Had things gone fully to plan, Tinkoff Saxo rider Michael Rogers would be riding in support of team leader Alberto Contador, pacesetting the Spaniard towards a third Tour de France victory. Instead, Contador is out of the race and Rogers has had to acknowledge that a rival is the likely winner of this year’s Tour.

The Australian has said that he hasn’t seen any weak points thus far in Vincenzo Nibali’s Tour campaign. “I think he is very superior. He has got a very strong team. It seems to me like they are riding very smart as well,” he said.

“I think collectively Astana are really controlling the race. They are riding very smartly and conservatively and they are expending energy when they need to. At this point I think it is going to be very hard to beat Nibali.”

Yesterday’s stage to Chamrousse saw the hopes of Nibali’s closest rival detonate on the final climb to the line. Richie Porte had been second overall but slipped to sixteenth by the end of the stage; he’s out of the running for the general classification and must limit his ambitions to a stage win and a top ten in the GC.

“Everyone has a bad day, eh?” said Rogers, reacting to the development. “I noticed there the whole Sky team were wasting a lot of energy and I think they paid for it a little bit.”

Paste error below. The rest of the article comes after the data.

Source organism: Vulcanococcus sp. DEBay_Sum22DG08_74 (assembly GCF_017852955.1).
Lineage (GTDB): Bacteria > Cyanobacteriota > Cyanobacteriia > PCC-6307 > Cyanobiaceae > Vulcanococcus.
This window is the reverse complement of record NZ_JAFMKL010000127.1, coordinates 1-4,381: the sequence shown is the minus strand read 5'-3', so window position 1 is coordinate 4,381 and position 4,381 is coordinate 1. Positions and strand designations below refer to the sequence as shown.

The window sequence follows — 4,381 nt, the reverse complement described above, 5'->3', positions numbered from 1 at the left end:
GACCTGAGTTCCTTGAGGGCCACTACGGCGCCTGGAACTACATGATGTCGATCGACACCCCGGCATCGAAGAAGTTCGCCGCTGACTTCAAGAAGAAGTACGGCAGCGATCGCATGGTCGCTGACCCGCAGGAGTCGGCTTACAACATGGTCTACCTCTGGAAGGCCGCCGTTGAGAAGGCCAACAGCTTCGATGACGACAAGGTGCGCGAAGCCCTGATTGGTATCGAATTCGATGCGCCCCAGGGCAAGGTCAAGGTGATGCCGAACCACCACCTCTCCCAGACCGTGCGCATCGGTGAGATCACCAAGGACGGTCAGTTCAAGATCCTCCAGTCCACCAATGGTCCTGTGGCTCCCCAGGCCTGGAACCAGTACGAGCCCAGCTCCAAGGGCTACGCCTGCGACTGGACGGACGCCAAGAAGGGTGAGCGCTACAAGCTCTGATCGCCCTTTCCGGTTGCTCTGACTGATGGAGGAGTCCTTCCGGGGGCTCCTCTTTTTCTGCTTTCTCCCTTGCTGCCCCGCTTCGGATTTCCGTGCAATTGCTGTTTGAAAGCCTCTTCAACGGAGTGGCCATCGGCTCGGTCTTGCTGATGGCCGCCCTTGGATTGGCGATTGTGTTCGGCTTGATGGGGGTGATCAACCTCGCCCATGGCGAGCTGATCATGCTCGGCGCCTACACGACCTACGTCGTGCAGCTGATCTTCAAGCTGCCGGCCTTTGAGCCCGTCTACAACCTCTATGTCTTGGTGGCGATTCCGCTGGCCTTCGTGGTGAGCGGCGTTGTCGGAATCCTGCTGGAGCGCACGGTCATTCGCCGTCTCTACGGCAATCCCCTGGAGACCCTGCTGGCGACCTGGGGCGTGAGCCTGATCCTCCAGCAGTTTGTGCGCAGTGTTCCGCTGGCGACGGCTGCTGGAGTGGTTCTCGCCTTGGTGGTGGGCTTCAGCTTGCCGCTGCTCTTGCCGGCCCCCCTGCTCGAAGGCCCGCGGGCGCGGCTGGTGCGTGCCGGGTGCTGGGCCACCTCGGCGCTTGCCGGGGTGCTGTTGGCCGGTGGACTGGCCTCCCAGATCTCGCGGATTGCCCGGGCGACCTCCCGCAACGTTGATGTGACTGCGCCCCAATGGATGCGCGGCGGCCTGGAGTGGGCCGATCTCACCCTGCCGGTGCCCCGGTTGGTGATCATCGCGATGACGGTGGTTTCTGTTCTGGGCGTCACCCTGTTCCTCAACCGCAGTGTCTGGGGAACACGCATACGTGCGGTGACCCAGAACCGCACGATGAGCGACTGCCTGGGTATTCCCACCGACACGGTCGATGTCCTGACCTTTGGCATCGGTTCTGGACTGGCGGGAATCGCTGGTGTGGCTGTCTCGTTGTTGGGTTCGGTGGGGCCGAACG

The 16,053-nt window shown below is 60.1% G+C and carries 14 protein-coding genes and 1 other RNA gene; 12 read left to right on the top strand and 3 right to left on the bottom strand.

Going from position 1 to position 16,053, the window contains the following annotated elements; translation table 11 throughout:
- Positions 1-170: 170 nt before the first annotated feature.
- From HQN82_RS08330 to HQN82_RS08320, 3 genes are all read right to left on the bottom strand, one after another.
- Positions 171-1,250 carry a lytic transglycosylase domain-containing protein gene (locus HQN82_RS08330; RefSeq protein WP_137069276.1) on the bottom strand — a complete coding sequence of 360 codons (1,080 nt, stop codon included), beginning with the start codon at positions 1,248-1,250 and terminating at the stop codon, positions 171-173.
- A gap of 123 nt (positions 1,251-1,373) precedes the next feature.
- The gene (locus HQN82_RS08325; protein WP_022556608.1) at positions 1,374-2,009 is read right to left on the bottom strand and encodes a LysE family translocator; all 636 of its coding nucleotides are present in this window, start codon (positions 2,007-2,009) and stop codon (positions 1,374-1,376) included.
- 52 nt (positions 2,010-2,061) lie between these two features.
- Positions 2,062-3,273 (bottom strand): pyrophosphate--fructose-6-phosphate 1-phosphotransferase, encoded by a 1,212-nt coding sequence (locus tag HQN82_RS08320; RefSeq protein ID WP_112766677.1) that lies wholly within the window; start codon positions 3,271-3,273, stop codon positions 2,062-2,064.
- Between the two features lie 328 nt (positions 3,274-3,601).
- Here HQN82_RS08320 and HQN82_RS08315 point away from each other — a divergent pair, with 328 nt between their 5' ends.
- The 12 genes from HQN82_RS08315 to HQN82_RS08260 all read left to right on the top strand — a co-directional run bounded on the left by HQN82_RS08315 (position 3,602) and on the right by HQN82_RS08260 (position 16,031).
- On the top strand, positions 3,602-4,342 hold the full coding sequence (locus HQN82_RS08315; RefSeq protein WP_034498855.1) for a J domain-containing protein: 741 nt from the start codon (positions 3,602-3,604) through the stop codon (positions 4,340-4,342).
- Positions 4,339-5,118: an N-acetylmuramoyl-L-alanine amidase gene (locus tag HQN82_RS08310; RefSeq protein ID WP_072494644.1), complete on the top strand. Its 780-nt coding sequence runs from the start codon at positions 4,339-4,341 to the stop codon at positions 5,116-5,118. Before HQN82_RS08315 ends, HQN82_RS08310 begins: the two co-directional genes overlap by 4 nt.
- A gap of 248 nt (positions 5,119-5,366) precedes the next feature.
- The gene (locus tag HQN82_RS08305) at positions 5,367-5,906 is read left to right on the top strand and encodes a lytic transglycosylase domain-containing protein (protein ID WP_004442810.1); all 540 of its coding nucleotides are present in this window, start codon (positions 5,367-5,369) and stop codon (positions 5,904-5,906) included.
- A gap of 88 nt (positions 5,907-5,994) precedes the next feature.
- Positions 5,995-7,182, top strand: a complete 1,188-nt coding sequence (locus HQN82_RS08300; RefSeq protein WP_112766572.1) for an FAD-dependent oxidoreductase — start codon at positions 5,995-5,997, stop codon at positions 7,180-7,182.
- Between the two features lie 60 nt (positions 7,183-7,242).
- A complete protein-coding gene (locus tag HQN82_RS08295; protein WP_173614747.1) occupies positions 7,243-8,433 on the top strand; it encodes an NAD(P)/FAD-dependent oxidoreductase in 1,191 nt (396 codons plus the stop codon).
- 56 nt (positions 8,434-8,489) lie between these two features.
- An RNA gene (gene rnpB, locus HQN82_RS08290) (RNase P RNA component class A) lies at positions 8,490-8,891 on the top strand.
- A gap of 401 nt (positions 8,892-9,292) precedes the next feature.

The Tinkoff Saxo team is now in a similar position to Sky; they don’t have anyone in contention for yellow and are chasing stages to salvage their Tour. Rafal Majka went close yesterday, taking second behind Nibali, and he and the other riders will try again today.

Rogers picked up two stages in the Giro d’Italia and would jump at the chance to add a Tour stage win to his palmares. He said that there was little comparison between the two events, though, suggesting a Tour stage win would be more difficult to achieve.

“They are two different races. Obviously at the Tour there are five races within the race. There is a race for the mountain jersey, the team prize, the sprint jersey, the stage, the GC, the rest of it. There is never a dull moment compared to the Giro. At least the flat days there you will get a bit of respite, but there is no such thing here.”

He said the relentless pace, aggression and stress has been wearing riders down. “Out of my ten Tours, it has been the hardest first week I have ever experienced. Obviously you had England with the weather and the small roads and everybody thinking they can ride above their own level a little bit. Now they are all paying for it.”